When Lidl opened close to my house at the beginning of the year everything changed. Suddenly luxury foodstuffs available only to people for whom ‘supper’ is a legitimate meal – think potted crab, fancy crackers and walnut oil – were available on my meagre freelancer’s wage. Now I could rock up to a friend’s house proffering a bounty of Highland black pudding, panna cotta or buffalo mozzarella, rather than the cheapest wine in the shop and some mystery meat-flavoured crisps. I had arrived.
So when we came across the work of Ricardo Passaporte, a Portuguese artist whose portfolio is largely dedicated to the delightful budget supermarket, I knew I’d found a kindred spirit. From smiley shop assistants to Lidl’s surprisingly voluminous carrier bags, Ricardo’s work depicts the everyday glory of the store in all its mundane details – he’s even manufactured some sports socks emblazoned with its angular logo.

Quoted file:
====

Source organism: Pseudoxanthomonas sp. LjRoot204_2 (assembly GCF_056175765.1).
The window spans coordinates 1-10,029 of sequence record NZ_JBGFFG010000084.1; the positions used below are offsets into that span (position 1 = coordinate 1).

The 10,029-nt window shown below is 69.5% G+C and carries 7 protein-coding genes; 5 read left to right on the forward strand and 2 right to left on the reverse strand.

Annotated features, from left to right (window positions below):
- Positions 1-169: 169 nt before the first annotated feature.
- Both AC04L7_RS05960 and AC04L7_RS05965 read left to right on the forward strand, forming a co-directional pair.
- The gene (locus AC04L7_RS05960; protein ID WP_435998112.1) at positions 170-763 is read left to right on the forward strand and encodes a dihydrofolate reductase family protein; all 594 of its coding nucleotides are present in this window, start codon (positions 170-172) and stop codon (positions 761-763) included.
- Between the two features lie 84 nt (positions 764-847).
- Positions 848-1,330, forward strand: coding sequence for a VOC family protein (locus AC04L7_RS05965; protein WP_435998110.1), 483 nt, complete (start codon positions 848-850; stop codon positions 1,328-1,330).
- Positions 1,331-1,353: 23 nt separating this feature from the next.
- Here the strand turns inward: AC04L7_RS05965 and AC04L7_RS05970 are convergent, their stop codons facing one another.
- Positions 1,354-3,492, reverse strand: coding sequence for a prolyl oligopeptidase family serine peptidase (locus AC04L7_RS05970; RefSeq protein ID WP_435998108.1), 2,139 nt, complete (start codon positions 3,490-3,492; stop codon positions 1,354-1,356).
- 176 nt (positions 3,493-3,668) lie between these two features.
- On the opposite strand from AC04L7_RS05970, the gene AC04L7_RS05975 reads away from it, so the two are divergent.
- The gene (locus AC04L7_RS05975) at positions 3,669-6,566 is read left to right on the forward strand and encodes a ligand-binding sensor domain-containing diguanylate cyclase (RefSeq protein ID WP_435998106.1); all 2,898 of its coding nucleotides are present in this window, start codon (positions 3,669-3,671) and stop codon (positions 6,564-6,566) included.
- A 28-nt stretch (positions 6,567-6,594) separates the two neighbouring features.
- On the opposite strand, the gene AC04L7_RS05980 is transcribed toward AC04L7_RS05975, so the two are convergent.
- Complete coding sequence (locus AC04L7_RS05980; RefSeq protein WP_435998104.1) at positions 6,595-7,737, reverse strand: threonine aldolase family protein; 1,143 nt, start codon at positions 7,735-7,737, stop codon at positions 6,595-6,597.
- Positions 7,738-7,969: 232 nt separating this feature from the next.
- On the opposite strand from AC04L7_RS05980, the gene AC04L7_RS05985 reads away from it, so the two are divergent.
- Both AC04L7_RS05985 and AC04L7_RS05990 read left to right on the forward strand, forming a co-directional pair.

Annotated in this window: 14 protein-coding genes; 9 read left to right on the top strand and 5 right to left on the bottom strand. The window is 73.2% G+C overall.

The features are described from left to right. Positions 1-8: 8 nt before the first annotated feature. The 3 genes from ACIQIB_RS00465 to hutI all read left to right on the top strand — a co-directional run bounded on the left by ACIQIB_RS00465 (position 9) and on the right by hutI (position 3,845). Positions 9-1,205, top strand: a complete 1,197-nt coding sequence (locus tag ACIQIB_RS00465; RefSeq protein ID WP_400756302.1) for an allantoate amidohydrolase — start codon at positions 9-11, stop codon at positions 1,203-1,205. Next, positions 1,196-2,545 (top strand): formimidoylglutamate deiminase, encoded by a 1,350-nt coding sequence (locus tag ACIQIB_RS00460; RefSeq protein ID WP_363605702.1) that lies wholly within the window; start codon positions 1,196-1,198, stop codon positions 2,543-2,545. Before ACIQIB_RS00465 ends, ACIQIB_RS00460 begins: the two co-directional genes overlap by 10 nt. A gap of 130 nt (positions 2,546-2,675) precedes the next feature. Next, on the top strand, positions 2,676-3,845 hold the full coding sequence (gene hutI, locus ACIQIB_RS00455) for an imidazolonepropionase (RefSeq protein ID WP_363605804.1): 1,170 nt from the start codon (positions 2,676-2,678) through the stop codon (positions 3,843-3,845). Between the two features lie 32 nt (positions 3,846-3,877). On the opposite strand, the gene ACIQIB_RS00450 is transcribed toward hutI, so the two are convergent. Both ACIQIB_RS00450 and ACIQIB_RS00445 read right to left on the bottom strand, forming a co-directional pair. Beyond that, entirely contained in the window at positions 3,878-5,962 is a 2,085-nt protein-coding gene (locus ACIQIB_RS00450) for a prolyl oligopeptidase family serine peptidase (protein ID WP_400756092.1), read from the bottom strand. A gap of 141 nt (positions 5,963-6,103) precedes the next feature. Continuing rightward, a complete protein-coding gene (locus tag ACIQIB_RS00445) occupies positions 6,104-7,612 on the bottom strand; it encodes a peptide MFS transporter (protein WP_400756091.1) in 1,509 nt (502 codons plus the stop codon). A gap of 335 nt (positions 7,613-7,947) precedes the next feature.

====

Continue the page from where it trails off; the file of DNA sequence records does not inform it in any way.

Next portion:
“My work is deeply engaged with the history of Pop, underscoring the evolving relationship between art and commerce, sometimes appropriating logos and experimenting with enlarging or scrambling details until they reach various levels of abstraction,” says Ricardo. When quizzed about the appeal of Lidl, he cites Orlando’s dog food and the supermarket’s aesthetic attributes. “It’s just a perfect logo, it was love at first sight,” he explains. “My ideas are quite simple, normally contemporary scenes of everyday life such as shopping, watering plants, playing golf, smoking and drinking with some friends.” Tesco and occasionally Ikea also creep into Ricardo’s work.
The medium Ricardo uses to create his odes to everyday life varies from paint depending on his mood. “If I feel more free of movement or if I need more time and focus on each movement, I use spray paint, acrylic, charcoal and felt pens,” he says. “I use bright colour combinations – mostly primary colours, which reminds me of the capitalistic and marketable aesthetic.”
Ricardo has two exhibitions on the horizon, one at Eduardo Secci Contemporary in Florence and another at Hawaii Lisbon Gallery, and a fanzine on the way, published by Portuguese publisher Stolen Books. Lidl fans take note.
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